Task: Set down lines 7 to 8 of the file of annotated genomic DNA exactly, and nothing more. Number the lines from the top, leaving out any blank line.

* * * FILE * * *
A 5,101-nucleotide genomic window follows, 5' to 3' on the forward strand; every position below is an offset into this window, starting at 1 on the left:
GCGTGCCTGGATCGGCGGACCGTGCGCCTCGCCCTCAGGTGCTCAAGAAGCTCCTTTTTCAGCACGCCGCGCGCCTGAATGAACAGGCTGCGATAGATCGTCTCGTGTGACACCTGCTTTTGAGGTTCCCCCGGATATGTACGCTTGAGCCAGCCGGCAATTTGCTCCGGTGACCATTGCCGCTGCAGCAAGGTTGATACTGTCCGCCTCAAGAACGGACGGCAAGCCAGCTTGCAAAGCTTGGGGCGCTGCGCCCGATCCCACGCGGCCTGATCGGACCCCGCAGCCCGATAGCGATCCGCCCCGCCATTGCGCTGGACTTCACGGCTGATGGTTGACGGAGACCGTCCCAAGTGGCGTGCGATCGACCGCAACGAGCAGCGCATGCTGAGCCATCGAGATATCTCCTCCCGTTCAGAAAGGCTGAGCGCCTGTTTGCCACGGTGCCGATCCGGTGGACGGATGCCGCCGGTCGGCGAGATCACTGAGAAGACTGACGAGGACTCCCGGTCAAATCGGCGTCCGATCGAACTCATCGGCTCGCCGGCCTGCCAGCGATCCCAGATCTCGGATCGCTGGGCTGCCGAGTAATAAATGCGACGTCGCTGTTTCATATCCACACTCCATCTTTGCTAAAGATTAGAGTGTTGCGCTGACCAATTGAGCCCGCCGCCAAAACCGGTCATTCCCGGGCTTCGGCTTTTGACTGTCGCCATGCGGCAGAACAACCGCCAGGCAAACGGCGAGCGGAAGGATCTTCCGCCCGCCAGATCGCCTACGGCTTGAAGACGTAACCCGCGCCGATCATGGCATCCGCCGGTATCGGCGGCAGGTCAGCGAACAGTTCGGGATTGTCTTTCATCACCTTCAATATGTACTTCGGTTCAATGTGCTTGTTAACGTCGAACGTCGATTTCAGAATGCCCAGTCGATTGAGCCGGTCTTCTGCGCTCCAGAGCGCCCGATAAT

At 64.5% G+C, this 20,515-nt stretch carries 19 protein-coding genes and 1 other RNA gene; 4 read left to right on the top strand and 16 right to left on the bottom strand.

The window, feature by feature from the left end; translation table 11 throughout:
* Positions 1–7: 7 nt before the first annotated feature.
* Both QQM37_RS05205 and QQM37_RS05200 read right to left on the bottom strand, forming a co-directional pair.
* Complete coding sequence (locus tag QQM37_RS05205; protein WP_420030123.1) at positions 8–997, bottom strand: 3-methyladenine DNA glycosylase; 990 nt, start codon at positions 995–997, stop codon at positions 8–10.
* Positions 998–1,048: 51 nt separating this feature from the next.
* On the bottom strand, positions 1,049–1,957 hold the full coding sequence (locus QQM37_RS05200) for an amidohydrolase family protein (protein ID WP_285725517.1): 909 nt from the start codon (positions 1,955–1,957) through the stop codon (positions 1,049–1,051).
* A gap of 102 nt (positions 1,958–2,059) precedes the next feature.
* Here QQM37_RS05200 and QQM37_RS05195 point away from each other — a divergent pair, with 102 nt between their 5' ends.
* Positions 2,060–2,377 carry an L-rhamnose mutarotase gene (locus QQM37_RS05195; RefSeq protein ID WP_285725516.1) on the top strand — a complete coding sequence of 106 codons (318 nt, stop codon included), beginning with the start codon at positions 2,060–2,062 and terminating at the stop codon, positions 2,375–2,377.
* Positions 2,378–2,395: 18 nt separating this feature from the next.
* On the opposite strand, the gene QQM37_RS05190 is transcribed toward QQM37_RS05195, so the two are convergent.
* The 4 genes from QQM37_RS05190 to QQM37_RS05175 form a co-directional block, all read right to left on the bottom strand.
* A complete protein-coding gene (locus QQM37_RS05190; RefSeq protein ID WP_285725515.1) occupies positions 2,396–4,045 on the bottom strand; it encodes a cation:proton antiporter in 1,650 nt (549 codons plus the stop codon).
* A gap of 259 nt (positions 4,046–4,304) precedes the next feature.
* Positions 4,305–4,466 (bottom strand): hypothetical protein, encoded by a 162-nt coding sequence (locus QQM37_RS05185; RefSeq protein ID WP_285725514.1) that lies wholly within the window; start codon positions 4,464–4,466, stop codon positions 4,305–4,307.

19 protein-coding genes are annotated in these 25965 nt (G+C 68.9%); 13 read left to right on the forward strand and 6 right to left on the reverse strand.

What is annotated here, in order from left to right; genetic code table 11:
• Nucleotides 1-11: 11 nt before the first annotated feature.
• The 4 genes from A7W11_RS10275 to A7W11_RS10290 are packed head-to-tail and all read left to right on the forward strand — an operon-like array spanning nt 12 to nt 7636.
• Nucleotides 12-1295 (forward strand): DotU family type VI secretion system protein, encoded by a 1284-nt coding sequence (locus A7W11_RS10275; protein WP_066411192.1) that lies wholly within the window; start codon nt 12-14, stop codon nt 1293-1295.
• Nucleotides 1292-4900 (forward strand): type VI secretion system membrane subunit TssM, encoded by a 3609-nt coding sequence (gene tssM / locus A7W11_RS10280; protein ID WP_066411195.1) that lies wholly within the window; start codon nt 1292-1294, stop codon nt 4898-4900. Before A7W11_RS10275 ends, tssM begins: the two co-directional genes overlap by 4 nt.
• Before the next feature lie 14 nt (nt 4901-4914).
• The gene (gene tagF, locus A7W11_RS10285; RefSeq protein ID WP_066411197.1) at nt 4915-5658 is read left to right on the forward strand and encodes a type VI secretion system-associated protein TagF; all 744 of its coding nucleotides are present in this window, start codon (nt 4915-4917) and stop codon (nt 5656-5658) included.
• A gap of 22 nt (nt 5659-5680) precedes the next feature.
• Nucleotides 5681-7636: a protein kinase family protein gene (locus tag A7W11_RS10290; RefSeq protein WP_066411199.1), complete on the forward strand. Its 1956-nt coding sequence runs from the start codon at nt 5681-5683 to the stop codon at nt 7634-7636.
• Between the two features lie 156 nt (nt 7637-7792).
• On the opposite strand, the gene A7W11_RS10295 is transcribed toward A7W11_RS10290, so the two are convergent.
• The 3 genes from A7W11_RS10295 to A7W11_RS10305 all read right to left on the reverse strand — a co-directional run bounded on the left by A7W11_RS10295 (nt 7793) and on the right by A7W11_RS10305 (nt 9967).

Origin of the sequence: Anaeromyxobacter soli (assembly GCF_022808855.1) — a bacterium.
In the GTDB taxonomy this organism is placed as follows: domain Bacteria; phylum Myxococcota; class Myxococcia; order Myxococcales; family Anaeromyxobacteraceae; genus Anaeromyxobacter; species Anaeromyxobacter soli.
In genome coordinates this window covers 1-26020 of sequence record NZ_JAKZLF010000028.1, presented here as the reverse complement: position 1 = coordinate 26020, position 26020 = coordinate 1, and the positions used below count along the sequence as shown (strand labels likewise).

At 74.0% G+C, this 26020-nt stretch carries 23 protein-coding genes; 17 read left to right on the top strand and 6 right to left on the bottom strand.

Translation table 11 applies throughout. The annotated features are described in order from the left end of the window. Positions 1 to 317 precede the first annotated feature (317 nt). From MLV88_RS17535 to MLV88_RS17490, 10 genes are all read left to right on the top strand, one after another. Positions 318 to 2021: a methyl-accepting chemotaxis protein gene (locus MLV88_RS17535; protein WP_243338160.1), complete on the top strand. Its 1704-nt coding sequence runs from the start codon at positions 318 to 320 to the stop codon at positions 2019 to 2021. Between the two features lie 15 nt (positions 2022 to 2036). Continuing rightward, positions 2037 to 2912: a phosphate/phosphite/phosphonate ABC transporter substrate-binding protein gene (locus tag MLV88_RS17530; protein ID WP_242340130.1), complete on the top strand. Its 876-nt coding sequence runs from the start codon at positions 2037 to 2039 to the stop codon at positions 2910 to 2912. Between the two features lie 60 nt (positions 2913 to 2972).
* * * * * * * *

* Complete coding sequence (locus tag QQM37_RS05205; protein WP_420030123.1) at positions 8–997, bottom strand: 3-methyladenine DNA glycosylase; 990 nt, start codon at positions 995–997, stop codon at positions 8–10.
* Positions 998–1,048: 51 nt separating this feature from the next.